Sex-linked genes are those carried on the mammalian X chromosome but not the Y chromosome. (In avian species (such as chickens), which have Z and W chromosomes, sex-linked genes are on the Z chromosome, and "male" and "female" are exchanged.) The recessive phenotypes of such genes are more common in males than in females; to be precise, the incidence in females is the square of that in males, so if 1/20 of the male population is green-blind, 1/400 of the female population is. (AIS does not follow this rule because it interferes with reproduction.)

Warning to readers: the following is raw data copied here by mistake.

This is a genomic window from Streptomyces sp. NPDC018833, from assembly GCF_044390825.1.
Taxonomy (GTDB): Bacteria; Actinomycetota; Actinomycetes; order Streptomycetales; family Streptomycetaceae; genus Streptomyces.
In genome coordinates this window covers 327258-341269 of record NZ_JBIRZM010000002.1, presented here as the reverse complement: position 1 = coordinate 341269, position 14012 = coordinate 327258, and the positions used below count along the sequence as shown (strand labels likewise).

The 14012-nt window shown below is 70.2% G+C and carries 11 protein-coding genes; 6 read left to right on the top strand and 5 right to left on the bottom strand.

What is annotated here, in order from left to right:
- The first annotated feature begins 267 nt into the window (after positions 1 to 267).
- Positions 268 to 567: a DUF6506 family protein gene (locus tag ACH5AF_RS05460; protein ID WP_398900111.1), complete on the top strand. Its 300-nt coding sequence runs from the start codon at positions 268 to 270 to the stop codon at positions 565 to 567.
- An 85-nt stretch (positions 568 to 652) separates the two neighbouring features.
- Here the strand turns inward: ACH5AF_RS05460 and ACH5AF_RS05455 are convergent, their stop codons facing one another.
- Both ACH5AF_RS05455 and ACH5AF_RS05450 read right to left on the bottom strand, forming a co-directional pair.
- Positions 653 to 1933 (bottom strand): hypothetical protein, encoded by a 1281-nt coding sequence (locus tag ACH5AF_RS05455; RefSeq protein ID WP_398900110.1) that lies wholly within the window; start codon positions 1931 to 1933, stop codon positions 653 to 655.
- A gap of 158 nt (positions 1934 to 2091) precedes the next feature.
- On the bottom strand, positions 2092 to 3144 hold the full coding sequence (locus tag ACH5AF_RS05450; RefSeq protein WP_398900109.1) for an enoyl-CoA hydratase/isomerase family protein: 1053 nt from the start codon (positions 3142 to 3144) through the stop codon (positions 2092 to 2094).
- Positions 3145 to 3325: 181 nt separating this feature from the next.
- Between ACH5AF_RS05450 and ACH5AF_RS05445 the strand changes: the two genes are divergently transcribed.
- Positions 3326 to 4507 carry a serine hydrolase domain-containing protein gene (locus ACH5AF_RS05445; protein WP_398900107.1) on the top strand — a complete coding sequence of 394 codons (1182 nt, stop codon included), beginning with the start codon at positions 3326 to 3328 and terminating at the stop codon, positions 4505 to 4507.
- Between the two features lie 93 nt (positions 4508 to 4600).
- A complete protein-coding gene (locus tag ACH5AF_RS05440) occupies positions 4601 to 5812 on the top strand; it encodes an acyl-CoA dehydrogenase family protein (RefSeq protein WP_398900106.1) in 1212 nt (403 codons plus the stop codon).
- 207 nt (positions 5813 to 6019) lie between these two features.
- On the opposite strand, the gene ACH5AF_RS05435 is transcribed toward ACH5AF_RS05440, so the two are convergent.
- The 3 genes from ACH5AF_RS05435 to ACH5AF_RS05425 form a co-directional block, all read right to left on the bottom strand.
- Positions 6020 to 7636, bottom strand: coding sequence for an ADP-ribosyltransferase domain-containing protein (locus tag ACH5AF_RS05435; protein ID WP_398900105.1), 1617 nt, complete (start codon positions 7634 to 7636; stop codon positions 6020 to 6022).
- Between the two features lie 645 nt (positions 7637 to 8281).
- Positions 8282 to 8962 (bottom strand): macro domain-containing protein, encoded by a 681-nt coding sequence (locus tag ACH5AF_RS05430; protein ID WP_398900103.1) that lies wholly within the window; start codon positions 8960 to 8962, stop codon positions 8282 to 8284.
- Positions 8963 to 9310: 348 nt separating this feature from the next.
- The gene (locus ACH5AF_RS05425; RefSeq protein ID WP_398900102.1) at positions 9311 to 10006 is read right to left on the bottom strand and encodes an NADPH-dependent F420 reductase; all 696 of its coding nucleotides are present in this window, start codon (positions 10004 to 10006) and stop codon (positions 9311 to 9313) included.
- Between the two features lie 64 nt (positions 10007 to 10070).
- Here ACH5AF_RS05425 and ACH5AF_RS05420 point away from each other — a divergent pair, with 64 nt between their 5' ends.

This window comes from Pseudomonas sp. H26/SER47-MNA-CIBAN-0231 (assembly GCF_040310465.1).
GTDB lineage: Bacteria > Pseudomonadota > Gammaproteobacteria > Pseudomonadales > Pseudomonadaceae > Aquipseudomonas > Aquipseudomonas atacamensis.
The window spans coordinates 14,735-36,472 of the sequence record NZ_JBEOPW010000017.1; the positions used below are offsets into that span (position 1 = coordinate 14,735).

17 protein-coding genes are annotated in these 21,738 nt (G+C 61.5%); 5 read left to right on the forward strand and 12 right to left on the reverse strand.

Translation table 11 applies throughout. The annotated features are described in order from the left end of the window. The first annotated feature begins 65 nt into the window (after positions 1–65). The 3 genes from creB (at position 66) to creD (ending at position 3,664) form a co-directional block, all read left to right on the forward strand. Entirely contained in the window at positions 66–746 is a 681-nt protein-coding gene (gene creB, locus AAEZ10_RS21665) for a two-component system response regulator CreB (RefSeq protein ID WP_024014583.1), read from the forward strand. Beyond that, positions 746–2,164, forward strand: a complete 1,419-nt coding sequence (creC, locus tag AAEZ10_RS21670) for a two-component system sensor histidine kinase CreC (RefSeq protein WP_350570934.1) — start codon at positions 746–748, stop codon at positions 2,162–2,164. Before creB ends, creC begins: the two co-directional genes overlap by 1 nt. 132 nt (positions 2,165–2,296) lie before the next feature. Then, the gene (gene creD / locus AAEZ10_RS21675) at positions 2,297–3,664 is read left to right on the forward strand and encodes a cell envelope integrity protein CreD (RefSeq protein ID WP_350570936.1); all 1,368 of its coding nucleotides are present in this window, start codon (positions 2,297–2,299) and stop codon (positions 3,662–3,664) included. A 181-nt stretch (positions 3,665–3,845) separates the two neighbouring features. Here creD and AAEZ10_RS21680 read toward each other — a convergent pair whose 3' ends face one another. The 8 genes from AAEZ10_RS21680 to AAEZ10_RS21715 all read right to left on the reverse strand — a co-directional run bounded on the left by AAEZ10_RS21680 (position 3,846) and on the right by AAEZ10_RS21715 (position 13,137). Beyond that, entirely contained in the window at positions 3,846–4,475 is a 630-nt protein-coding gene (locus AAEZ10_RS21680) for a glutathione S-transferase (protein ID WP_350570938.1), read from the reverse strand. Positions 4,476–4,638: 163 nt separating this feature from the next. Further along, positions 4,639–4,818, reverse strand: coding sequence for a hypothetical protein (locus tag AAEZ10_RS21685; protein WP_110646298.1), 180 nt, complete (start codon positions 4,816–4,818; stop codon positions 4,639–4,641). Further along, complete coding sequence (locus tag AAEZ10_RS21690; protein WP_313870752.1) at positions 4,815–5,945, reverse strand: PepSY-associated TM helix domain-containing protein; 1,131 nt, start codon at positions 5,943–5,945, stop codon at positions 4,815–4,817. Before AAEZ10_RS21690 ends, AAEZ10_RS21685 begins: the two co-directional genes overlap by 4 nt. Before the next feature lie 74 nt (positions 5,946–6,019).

Sex-linked traits are inherited through chains of carrier mothers. That is, a girl, her mother, and her mother's mother all are carriers, while some of their sons have the trait.
Some sex-linked traits in humans:
- Red and green color blindness
- Androgen insensitivity syndrome
- Duchenne muscular dystrophy
- Barth syndrome